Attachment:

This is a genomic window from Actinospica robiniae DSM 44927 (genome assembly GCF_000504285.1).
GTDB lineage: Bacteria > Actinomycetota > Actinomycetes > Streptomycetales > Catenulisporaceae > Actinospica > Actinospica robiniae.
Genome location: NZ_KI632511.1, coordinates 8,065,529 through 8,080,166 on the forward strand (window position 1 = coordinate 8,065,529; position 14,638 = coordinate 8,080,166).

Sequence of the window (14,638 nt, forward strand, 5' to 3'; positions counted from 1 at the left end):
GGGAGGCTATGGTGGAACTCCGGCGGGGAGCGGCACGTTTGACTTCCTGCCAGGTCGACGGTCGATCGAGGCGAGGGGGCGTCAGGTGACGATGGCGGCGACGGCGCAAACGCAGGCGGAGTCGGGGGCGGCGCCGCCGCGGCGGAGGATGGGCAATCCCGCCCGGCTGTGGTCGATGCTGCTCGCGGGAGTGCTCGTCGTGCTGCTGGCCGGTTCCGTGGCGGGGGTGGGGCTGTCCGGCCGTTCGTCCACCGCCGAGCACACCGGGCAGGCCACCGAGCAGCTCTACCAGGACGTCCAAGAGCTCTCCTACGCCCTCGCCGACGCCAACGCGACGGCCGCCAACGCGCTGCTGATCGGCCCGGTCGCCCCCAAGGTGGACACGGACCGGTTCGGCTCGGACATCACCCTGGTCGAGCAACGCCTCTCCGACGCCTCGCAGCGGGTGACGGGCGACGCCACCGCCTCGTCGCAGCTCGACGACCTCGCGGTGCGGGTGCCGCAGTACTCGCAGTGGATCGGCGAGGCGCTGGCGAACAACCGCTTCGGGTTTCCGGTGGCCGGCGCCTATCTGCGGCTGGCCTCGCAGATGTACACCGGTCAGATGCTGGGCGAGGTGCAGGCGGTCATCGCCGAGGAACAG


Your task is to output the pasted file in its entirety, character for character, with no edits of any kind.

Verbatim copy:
This is a genomic window from Actinospica robiniae DSM 44927 (genome assembly GCF_000504285.1).
GTDB lineage: Bacteria > Actinomycetota > Actinomycetes > Streptomycetales > Catenulisporaceae > Actinospica > Actinospica robiniae.
Genome location: NZ_KI632511.1, coordinates 8,065,529 through 8,080,166 on the forward strand (window position 1 = coordinate 8,065,529; position 14,638 = coordinate 8,080,166).

Sequence of the window (14,638 nt, forward strand, 5' to 3'; positions counted from 1 at the left end):
GGGAGGCTATGGTGGAACTCCGGCGGGGAGCGGCACGTTTGACTTCCTGCCAGGTCGACGGTCGATCGAGGCGAGGGGGCGTCAGGTGACGATGGCGGCGACGGCGCAAACGCAGGCGGAGTCGGGGGCGGCGCCGCCGCGGCGGAGGATGGGCAATCCCGCCCGGCTGTGGTCGATGCTGCTCGCGGGAGTGCTCGTCGTGCTGCTGGCCGGTTCCGTGGCGGGGGTGGGGCTGTCCGGCCGTTCGTCCACCGCCGAGCACACCGGGCAGGCCACCGAGCAGCTCTACCAGGACGTCCAAGAGCTCTCCTACGCCCTCGCCGACGCCAACGCGACGGCCGCCAACGCGCTGCTGATCGGCCCGGTCGCCCCCAAGGTGGACACGGACCGGTTCGGCTCGGACATCACCCTGGTCGAGCAACGCCTCTCCGACGCCTCGCAGCGGGTGACGGGCGACGCCACCGCCTCGTCGCAGCTCGACGACCTCGCGGTGCGGGTGCCGCAGTACTCGCAGTGGATCGGCGAGGCGCTGGCGAACAACCGCTTCGGGTTTCCGGTGGCCGGCGCCTATCTGCGGCTGGCCTCGCAGATGTACACCGGTCAGATGCTGGGCGAGGTGCAGGCGGTCATCGCCGAGGAACAG